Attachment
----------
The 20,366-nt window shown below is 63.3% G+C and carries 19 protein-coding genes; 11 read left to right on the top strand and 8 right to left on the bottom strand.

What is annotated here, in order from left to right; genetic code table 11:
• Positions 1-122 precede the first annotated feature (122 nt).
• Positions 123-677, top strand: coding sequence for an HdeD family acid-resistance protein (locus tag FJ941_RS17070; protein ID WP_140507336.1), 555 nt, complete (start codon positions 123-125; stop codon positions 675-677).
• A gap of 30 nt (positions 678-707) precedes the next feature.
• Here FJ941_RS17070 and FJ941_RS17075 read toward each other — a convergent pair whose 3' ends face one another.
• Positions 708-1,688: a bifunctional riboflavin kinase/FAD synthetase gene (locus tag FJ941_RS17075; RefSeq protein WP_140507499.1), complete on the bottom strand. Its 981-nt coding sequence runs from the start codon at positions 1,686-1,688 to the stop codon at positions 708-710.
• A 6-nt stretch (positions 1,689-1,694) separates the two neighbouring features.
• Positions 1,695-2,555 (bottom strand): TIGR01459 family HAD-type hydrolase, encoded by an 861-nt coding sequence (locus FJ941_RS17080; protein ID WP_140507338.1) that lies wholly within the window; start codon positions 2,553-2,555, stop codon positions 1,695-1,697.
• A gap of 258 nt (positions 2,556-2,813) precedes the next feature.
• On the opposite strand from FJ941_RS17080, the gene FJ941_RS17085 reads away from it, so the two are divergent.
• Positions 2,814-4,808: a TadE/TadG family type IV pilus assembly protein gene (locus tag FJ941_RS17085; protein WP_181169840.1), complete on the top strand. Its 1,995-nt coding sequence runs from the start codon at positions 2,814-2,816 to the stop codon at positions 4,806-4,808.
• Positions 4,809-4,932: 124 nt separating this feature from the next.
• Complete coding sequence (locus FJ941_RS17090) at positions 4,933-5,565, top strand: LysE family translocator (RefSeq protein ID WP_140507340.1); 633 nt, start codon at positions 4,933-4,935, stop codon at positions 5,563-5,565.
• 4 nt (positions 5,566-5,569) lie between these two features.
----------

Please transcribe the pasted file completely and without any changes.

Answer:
The 20,366-nt window shown below is 63.3% G+C and carries 19 protein-coding genes; 11 read left to right on the top strand and 8 right to left on the bottom strand.

What is annotated here, in order from left to right; genetic code table 11:
• Positions 1-122 precede the first annotated feature (122 nt).
• Positions 123-677, top strand: coding sequence for an HdeD family acid-resistance protein (locus tag FJ941_RS17070; protein ID WP_140507336.1), 555 nt, complete (start codon positions 123-125; stop codon positions 675-677).
• A gap of 30 nt (positions 678-707) precedes the next feature.
• Here FJ941_RS17070 and FJ941_RS17075 read toward each other — a convergent pair whose 3' ends face one another.
• Positions 708-1,688: a bifunctional riboflavin kinase/FAD synthetase gene (locus tag FJ941_RS17075; RefSeq protein WP_140507499.1), complete on the bottom strand. Its 981-nt coding sequence runs from the start codon at positions 1,686-1,688 to the stop codon at positions 708-710.
• A 6-nt stretch (positions 1,689-1,694) separates the two neighbouring features.
• Positions 1,695-2,555 (bottom strand): TIGR01459 family HAD-type hydrolase, encoded by an 861-nt coding sequence (locus FJ941_RS17080; protein ID WP_140507338.1) that lies wholly within the window; start codon positions 2,553-2,555, stop codon positions 1,695-1,697.
• A gap of 258 nt (positions 2,556-2,813) precedes the next feature.
• On the opposite strand from FJ941_RS17080, the gene FJ941_RS17085 reads away from it, so the two are divergent.
• Positions 2,814-4,808: a TadE/TadG family type IV pilus assembly protein gene (locus tag FJ941_RS17085; protein WP_181169840.1), complete on the top strand. Its 1,995-nt coding sequence runs from the start codon at positions 2,814-2,816 to the stop codon at positions 4,806-4,808.
• Positions 4,809-4,932: 124 nt separating this feature from the next.
• Complete coding sequence (locus FJ941_RS17090) at positions 4,933-5,565, top strand: LysE family translocator (RefSeq protein ID WP_140507340.1); 633 nt, start codon at positions 4,933-4,935, stop codon at positions 5,563-5,565.
• 4 nt (positions 5,566-5,569) lie between these two features.